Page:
Everyone was waiting by their phones. When I told one friend she was so upset she reacted by putting the phone down. I thought what have I done maybe I should not have told her. She left a message on my answer phone later to say how sorry she was and to call her anytime. Even that her behaviour on the phone was out of line, but how are you suppose to act? She had tried to remain positive for me and admired my determination to stay up beat. She thought like others it would turn out to be nothing. The shock of my diagnoses has left her not knowing how to respond or what to say.

I think about my husband and his responses and how he is behaving. The only time he shows any comfort is when I’m fast asleep, but really I’m awake when he strokes my arm. I just wish he would hold me tight and say it will be fine. He does, but I seem to prompt it by going close to him.

I ring my friend Sandra up she says “Hey chuck don’t worry it’s a breast it can be replaced.” I explain to her it is not my breast, but the fact I will have lost my nipple. She understood what I was saying, but was my life worth more than my nipple?

When someone puts it plain and direct in front of you it leaves little room to react.

I have two daughters to think about and their needs more important than my nipple. My reasoning is self centred and the breast has to go so the decision is out of my hands. We spoke for a good thirty minutes chatting about the pros and cons. She said “Sarah I just bloody well found you. So don’t you think your ducking out on me again?”

Sandra and I had not spoken to each other in seventeen years. We were the two some, gruesome of Scarborough. I lost contact with her when I moved addresses. We had found each other again through FB. Her eldest daughter Leanne was on there and she was the spitting image of her mum.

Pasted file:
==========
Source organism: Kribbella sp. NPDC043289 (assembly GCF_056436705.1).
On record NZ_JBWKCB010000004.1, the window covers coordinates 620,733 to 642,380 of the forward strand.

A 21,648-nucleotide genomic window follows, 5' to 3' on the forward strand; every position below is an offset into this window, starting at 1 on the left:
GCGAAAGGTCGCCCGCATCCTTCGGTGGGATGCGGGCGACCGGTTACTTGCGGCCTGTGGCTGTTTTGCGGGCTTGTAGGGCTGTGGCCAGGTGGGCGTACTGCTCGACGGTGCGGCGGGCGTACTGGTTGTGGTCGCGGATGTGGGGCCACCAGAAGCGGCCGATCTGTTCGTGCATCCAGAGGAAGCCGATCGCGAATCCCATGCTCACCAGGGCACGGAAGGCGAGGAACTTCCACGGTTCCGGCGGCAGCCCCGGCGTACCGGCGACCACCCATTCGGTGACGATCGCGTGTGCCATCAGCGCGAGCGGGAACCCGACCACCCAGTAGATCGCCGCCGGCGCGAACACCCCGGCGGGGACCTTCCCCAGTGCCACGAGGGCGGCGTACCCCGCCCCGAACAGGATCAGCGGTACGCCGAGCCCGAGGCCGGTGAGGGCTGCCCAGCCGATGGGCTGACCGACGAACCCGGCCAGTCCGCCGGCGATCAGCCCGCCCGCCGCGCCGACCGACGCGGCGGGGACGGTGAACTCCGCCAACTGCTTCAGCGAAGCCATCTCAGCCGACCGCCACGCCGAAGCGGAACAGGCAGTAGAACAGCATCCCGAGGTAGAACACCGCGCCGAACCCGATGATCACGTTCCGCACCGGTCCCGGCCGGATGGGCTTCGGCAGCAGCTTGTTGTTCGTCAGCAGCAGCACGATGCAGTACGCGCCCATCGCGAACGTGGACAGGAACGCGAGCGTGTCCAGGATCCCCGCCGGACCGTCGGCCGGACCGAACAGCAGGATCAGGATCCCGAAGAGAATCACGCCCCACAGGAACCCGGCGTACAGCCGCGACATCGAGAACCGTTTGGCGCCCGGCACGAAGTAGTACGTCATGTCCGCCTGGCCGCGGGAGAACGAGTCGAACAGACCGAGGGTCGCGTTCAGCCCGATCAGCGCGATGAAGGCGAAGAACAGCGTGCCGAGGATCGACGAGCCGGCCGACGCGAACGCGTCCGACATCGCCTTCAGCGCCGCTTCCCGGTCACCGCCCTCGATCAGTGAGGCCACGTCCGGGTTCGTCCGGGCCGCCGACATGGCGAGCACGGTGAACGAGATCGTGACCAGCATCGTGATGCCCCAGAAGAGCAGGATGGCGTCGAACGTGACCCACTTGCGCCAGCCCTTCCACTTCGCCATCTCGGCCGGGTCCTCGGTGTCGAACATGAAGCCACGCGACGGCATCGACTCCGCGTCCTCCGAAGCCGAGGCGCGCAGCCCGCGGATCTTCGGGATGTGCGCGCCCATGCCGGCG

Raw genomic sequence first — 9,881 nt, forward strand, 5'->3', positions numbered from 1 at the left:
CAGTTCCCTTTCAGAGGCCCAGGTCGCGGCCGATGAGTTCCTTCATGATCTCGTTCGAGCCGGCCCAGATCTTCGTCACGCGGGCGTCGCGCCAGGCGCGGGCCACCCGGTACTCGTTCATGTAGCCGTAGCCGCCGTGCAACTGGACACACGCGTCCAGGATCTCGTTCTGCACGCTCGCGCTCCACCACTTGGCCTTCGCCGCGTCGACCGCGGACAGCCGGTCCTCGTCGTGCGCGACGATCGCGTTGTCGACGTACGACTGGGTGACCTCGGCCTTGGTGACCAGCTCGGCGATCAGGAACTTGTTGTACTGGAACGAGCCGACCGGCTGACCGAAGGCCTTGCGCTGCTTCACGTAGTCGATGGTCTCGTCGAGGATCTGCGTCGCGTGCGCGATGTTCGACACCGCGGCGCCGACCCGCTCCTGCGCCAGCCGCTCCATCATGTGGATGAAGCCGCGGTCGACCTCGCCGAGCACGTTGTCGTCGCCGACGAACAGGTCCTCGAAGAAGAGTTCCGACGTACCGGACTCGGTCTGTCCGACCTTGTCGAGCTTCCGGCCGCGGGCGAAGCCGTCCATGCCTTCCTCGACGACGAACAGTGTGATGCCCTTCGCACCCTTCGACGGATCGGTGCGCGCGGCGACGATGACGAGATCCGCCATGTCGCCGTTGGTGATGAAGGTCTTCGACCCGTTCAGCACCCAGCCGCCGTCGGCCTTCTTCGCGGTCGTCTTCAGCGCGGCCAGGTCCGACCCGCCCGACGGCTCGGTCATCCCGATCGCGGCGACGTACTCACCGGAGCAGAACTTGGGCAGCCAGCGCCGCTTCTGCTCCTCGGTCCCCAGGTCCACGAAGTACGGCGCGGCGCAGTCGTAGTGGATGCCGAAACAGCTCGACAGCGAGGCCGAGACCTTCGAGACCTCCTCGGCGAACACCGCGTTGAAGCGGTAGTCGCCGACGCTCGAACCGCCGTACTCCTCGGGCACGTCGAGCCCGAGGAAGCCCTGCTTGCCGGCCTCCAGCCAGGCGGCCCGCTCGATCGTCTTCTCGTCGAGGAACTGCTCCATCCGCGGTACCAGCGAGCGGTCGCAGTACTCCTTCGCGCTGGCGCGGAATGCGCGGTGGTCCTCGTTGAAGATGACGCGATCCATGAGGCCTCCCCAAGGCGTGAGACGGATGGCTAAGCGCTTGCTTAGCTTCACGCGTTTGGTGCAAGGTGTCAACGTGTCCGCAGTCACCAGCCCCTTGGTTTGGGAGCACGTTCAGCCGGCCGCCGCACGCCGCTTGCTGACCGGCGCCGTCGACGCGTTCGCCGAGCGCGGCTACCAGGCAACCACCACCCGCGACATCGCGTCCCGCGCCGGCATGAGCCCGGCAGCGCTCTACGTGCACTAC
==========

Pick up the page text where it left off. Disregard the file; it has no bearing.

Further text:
I sent her a message asking if she was Sandra’s’ daughter?
She replied within hours of me asking and I sent my details to her requesting she forward them onto her mum. Ten minutes later Sandra rings me up screaming “You old cow where you been? Why haven’t you kept in touch?”
That was in March 2009 Leanne invited me to her wedding in August and me Sandra and a few of the girls from our younger years met up. We chatted about the mischief we caused in Scarborough.

“What are you doing now?” asked the girls. “Are you married? Did you have any more kids?” It was like me and Sandra had not been apart.
But not once did I mention I had a problem with my breast. I kept that bit quiet because I did not want to worry anyone and spoil the reunion.
This disease I should not have? I’m in the two percent bracket. That’s the percentage for winning the lottery.
When I broke the news to my mum she sobbed down the phone.
“Sarah you should not have this.” She said.
But who else should get it and why? There is no magic wand to solve my problem just a surgeon’s knife.

Sandra & Sophia, bridesmaid at Leannes wedding